3 Min Read
LONDON (Reuters) - McLaren have confirmed Fernando Alonso suffered temporary memory loss in a testing crash last month but played down media reports that the double world champion forgot he was a Formula One driver.
Spain's El Pais newspaper had reported on Thursday that the driver told doctors testing his recall when he regained consciousness: "My name is Fernando, I race karts. I want to be a Formula One driver."
It claimed the Spaniard could not initially remember anything after 1995.
McLaren racing director Eric Boullier told Sky Sports television on Friday that Alonso had suffered "a normal concussion" with a loss of temporary memory.
"It's not as dramatic as you read in the media. Everything is back to normal," he added.
Boullier said Alonso, who joined McLaren from Ferrari at the end of last season, was frustrated not to be racing in next week's Australian season-opener but would take part in the debriefs by video link.
The Frenchman said Alonso had undergone medical tests on his reaction times and everything was normal.
"We are monitoring until the end of the recovery time," he added. "As far as we are concerned, we want him to be in the simulator not to test him but rather to update him on what we have been doing over the last two weeks."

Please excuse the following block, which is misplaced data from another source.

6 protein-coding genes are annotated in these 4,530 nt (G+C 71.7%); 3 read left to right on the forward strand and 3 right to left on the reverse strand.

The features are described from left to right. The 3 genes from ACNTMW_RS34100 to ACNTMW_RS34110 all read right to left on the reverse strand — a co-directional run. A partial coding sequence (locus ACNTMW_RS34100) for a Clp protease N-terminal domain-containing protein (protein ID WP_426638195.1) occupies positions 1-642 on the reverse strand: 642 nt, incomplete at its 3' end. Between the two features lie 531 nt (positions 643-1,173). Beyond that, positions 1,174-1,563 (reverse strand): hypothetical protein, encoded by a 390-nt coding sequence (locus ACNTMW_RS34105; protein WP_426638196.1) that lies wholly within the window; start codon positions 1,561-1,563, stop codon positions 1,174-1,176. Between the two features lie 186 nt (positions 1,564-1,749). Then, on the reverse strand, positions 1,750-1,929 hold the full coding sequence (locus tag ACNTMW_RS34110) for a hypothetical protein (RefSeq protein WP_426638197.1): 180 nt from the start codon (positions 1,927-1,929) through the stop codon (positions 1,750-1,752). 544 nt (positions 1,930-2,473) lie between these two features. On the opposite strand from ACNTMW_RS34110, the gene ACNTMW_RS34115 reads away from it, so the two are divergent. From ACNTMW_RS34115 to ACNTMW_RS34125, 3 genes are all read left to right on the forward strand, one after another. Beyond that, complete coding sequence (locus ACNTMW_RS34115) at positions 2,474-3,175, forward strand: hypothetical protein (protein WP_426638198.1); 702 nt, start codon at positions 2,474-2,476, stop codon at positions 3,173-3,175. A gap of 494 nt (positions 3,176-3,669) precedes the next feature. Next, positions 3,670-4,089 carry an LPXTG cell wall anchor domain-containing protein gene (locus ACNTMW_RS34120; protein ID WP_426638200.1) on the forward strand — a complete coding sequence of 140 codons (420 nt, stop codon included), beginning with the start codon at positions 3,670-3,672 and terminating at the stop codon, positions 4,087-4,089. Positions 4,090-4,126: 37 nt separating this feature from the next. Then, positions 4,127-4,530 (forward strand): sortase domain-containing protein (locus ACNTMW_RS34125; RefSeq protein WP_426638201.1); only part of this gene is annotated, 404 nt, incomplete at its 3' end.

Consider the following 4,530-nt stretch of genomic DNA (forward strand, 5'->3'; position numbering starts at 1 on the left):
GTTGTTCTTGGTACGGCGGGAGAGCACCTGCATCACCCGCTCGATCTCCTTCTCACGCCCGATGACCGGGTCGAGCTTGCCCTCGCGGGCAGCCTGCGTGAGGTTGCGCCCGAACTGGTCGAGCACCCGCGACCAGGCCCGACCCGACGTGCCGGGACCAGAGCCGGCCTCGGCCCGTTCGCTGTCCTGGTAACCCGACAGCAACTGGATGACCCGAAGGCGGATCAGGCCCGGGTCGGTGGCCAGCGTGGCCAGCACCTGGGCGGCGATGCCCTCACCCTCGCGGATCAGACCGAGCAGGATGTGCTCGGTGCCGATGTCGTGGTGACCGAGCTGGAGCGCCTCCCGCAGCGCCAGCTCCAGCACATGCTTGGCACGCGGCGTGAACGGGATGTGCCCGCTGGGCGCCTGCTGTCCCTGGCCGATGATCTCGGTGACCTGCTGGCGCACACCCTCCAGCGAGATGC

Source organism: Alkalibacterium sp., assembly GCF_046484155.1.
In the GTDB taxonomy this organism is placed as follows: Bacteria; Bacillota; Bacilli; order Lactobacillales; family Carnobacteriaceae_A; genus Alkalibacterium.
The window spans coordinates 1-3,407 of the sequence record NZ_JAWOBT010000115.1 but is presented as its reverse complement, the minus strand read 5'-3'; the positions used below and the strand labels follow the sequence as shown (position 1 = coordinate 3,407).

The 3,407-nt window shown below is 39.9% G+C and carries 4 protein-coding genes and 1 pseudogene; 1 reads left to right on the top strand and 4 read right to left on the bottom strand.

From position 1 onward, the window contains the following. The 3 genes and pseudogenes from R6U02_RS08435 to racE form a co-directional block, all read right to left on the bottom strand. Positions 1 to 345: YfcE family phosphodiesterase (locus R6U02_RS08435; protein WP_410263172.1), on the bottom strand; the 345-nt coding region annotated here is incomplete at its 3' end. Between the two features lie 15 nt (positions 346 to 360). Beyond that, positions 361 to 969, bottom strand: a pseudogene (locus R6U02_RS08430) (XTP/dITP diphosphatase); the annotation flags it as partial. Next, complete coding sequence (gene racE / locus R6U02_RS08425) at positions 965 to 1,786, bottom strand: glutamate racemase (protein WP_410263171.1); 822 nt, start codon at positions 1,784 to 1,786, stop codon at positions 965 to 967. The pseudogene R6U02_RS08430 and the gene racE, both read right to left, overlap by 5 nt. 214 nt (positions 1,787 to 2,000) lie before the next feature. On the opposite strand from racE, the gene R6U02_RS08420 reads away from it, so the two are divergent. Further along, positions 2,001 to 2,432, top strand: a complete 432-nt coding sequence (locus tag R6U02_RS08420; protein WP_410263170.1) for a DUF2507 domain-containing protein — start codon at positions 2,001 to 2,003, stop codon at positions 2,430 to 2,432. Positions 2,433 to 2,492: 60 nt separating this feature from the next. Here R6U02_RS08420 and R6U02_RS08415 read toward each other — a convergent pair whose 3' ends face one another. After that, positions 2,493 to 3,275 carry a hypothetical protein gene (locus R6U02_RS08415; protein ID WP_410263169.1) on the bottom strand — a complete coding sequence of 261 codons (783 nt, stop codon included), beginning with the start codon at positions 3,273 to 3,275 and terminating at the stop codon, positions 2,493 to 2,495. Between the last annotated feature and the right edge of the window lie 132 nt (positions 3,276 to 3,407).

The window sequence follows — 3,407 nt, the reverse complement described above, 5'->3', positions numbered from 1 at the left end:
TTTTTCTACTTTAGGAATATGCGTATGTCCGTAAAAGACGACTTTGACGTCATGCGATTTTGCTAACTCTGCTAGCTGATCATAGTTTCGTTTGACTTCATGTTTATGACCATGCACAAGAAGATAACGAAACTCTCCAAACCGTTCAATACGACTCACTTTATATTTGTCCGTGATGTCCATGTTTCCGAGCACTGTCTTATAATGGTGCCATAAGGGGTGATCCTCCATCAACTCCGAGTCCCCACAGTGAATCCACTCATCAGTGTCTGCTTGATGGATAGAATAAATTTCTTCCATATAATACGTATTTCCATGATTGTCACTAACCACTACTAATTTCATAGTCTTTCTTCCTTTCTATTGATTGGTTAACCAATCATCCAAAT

Alonso, who spent three nights in hospital following the crash in Barcelona, appeared to make a joking allusion to the stories about his amnesia on Friday.
"In a few days the championship starts and we ran out (of) "imagination". I propose a game with RT (retweet) to the most creative. #whereDidYouWakeUpToday'," he told his two million followers on Twitter.
"Keep working good. 30 min bike, 30 swim, 30 gym. Malaysia is one of the most demanding races, and we will be at 100 percent," he added.
McLaren have said Alonso will be back in the car for the Malaysian Grand Prix, the second round of the season after Melbourne.
The team, who are starting up a new partnership with Honda, have done the fewest laps of any of the top teams in testing and been repeatedly sidelined by problems with the car.
Reporting by Alan Baldwin, editing by Pritha Sarkar